Publications by authors named "Jeff S Heldt"

3 Publications

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Effects of varying sources of Cu, Zn, and Mn on mineral status and preferential intake of salt-based supplements by beef cows and calves and rainfall-induced metal loss.

Transl Anim Sci 2021 Apr 7;5(2):txab046. Epub 2021 Mar 7.

Department of Animal Sciences, University of Florida, Gainesville, FL 32611, USA.

Three studies were completed to evaluate the effects of Cu, Zn, and Mn source on preferential intake, trace mineral status, and rainfall-induced metal loss of salt-based mineral supplements. Mineral supplements were formulated to contain 2,500, 5,500, and 4,000 mg/kg of Cu, Zn, and Mn, respectively. Supplements differed only by source of Cu, Zn, and Mn, which were hydroxychloride, organic, or sulfate sources. In Exp. 1, the three formulations were offered simultaneously for 18 wk to preweaned beef calves (four pastures; 17 calves per pasture) within separate containers inside covered cow-exclusion areas. Consumption averaged 21 ± 2.4 g/calf daily (sum of all three sources), with a greater ( < 0.001) percentage of the total intake coming from the hydroxychloride vs. organic or sulfate sources of Cu, Zn, and Mn. In Exp. 2, the same sulfate and hydroxychloride formulations were randomly assigned to pastures ( = 4 pastures per treatment) containing 18 to 20 cow-calf pairs/pasture. Treatments were offered for 20 wk within covered areas designed to assess cow and calf intake separately. At weaning, liver biopsies were collected from four cow-calf pairs/pasture ( = 16 cows and calves per treatment). Source of Cu, Zn, and Mn had no effect on voluntary mineral intake among calves ( 0.44) and cows ( 0.14). Calves consuming mineral containing hydroxychloride sources of Cu, Zn, and Mn tended ( 0.06) to have greater average daily gain over the 20-wk period compared with calves consuming sulfate sources of the same elements (1.09 vs. 1.06 kg/d; SEM = 0.013). Mineral status of cows and calves was not affected ( ≥ 0.17) by source of Cu, Zn, and Mn. In Exp. 3, each of the mineral formulations from Exp. 1 was exposed to a 10.2-cm precipitation event delivered in three equal 3.4-cm applications within a week. To accomplish this, 750 g of mineral was placed into Buchner funnels (177 cm) on 20- to 25-µm pore filter paper. Deionized water (pH adjusted to 5.6) was poured over the mineral. Total leaching losses of Cu, Zn, and Mn were less ( < 0.001) for formulations containing hydroxychloride vs. organic and sulfate sources. These results imply that, when offered a choice, calves preferentially consume mineral supplements formulated with hydroxychloride vs. sulfate or organic sources of Cu, Zn, and Mn. In addition, hydroxychloride sources of Cu, Zn, and Mn are less susceptible to rainfall-induced leaching losses compared with sulfate and organic sources.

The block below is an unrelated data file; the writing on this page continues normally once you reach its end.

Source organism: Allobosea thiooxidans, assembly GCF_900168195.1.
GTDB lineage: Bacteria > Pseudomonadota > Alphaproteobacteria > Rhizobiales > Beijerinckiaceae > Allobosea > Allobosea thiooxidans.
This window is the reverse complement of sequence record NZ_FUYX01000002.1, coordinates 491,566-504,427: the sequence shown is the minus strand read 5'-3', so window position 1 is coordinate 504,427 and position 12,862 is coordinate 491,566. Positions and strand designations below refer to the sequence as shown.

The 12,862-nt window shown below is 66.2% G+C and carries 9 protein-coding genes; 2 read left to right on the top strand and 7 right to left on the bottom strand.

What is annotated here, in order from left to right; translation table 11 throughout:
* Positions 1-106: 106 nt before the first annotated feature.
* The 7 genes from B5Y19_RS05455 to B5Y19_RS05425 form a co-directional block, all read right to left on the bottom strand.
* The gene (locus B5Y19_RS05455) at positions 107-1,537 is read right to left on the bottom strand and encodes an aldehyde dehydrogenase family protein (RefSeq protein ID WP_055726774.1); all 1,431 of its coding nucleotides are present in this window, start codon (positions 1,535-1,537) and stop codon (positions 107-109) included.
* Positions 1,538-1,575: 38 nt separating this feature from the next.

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http://dx.doi.org/10.1093/tas/txab046DOI Listing
http://www.ncbi.nlm.nih.gov/pmc/articles/PMC8140367PMC
April 2021

Effect of zinc source and concentration and chromium supplementation on performance and carcass characteristics in feedlot steers1,2,3.

J Anim Sci 2019 Mar;97(3):1286-1295

Department of Animal Sciences, Colorado State University, Fort Collins, CO.

Four hundred crossbred steers were used in a randomized complete block design to investigate the effects of supplemental Zn source and concentration, and dietary Cr on performance and carcass characteristics of feedlot steers fed a steam-flaked corn-based finishing diet. Steers were blocked by initial BW within cattle source (3 sources) and randomly assigned within block to 1 of 5 treatments. Before the initiation of the experiment, trace mineral supplement sources were analyzed for Zn and Cr. Zinc and Cr concentrations of the Zn sources were used to balance all dietary treatments to obtain correct Zn and Cr experimental doses. Treatments were the addition of: 1) 90 mg Zn/kg DM from ZnSO4 and 0.25 mg Cr/kg DM from Cr propionate (90ZS+Cr); 2) 30 mg Zn/kg DM from Zn hydroxychloride and 0.25 mg Cr/kg DM from Cr propionate (30ZH+Cr); 3) 90 mg Zn/kg DM from Zn hydroxychloride and 0.25 mg Cr/kg DM from Cr propionate (90ZH+Cr); 4) 60 mg Zn/kg DM from ZnSO4 and 30 mg Zn/kg DM from Zn methionine (90ZSM); and 5) 90 mg Zn/kg DM from Zn hydroxychloride (90ZH). Steers were individually weighed on d-2 and on 2 consecutive days at the end of the experiment. Initial liver biopsies were obtained from all steers at processing. Equal numbers of pen replicates per treatment were slaughtered at a commercial abattoir on day 162, 176, and 211; individual carcass data and final liver samples were collected. Total finishing dietary Zn and Cr concentrations were 118.4, 58.2, 114.2, 123.0, and 108.2 mg Zn/kg DM and 0.740, 0.668, 0.763, 0.767, and 0.461 mg Cr/kg DM, for treatments 1 to 5, respectively. Data were analyzed statistically using preplanned single degree of freedom contrasts. Steers receiving 90ZH+Cr had greater final BW (P < 0.04) and ADG (P < 0.03) when compared with steers receiving 90ZH. Additionally, hot carcass weight was 8.5 kg greater (P < 0.03) for 90ZH+Cr compared with 90ZH supplemented steers. Steers receiving 90ZH+Cr had greater longissimus muscle area when compared with steers receiving 90ZSM. Dry matter intake, G:F, morbidity and mortality, and all other carcass measurements were similar across treatments. These data indicate that under the conditions of this experiment, Zn source and concentration had no impact on live performance, liver Zn and Cu concentrations, and carcass characteristics. Supplemental Cr in diets containing 90 mg of supplemental Zn/kg DM from ZH improved final BW, ADG, and hot carcass weights.
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http://dx.doi.org/10.1093/jas/skz016DOI Listing
http://www.ncbi.nlm.nih.gov/pmc/articles/PMC6396233PMC
March 2019
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